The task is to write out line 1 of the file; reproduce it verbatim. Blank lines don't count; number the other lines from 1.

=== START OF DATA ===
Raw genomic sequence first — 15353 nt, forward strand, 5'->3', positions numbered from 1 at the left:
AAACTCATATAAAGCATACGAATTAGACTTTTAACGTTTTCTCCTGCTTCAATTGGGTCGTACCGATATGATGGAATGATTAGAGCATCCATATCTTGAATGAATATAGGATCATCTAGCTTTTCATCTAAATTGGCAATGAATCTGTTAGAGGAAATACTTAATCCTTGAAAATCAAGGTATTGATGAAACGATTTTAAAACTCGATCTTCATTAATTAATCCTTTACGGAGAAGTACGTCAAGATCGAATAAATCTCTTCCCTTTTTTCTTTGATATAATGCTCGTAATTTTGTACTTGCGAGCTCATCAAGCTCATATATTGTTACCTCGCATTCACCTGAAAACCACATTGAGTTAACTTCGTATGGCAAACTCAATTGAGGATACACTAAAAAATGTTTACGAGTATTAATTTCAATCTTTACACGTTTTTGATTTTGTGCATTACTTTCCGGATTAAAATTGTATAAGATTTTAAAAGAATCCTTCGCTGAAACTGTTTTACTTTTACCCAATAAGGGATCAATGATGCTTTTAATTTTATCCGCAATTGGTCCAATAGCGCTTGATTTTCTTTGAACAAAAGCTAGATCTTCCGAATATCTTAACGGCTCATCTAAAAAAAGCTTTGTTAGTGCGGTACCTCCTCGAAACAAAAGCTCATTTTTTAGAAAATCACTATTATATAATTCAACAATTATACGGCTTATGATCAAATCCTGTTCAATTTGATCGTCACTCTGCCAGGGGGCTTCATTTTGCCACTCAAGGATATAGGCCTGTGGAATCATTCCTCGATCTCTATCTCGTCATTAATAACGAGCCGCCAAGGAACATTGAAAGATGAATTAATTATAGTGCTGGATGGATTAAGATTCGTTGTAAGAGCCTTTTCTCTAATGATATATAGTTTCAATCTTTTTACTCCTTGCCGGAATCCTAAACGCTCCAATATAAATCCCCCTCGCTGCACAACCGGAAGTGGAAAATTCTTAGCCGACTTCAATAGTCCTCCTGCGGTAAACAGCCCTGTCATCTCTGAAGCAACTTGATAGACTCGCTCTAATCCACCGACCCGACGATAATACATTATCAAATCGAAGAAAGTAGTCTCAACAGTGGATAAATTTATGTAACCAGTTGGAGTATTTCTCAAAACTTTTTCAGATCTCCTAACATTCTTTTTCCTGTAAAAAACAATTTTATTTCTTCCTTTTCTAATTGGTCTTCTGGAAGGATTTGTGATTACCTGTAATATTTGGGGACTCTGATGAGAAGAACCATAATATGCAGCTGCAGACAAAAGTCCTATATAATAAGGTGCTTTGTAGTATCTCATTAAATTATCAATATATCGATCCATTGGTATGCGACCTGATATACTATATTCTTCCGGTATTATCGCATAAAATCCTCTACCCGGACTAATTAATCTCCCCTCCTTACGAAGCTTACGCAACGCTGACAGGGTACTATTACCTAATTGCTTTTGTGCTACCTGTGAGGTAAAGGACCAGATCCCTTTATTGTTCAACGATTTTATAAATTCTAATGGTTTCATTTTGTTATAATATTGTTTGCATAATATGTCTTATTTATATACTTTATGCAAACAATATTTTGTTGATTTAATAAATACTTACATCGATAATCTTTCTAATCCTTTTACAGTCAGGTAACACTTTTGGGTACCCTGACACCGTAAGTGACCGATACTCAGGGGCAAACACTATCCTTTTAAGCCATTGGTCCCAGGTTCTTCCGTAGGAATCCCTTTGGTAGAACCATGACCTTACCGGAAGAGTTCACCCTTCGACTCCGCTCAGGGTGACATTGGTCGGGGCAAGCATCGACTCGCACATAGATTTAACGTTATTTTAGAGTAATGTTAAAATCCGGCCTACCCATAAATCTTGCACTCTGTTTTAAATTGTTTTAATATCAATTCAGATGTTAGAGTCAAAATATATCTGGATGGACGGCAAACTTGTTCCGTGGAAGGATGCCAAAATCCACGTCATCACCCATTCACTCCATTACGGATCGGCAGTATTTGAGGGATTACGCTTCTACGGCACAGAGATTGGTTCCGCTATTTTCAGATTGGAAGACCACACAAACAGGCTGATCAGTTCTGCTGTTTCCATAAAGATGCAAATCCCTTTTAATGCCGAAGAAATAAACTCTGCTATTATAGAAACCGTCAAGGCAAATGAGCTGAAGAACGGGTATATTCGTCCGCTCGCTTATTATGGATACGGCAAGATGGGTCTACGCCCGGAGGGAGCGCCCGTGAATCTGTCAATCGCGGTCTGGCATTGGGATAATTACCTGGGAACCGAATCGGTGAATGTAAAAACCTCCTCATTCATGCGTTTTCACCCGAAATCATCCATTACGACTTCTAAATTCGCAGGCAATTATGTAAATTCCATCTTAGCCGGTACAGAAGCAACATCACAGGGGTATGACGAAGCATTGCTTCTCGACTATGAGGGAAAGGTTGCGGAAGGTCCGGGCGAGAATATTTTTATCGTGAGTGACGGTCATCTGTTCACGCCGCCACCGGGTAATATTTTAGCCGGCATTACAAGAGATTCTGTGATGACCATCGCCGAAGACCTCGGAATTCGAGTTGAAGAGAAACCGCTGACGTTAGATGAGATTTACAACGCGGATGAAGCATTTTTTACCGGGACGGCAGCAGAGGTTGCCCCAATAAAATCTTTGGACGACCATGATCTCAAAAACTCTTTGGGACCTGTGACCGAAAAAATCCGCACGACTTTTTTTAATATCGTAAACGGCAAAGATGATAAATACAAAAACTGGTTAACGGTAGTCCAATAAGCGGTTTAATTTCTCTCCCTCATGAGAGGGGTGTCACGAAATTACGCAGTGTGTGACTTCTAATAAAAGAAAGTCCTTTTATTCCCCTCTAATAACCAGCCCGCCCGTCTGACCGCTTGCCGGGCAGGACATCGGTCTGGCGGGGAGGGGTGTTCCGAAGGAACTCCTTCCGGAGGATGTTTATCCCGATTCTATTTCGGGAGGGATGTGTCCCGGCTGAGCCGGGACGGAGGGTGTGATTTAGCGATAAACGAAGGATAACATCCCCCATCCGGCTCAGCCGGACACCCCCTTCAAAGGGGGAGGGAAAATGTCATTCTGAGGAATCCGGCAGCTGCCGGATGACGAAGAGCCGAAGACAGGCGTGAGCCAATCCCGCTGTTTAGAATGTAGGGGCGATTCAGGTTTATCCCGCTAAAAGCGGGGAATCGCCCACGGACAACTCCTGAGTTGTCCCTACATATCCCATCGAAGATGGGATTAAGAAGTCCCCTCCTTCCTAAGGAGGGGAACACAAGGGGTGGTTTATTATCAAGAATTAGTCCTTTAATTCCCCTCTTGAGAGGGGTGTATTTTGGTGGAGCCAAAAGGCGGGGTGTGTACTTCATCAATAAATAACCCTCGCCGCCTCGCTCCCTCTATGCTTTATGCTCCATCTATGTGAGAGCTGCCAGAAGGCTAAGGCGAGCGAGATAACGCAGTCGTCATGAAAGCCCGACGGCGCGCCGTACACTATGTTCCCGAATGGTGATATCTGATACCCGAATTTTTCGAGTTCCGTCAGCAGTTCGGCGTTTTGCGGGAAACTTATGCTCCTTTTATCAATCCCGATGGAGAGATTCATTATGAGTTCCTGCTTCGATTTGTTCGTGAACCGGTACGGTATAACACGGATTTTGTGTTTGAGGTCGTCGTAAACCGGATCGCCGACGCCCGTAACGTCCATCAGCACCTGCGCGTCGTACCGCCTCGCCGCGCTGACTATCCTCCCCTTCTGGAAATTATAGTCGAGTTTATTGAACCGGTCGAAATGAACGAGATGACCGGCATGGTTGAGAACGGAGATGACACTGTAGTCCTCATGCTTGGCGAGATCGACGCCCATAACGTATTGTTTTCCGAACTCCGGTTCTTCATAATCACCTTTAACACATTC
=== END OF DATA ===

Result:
Raw genomic sequence first — 15353 nt, forward strand, 5'->3', positions numbered from 1 at the left: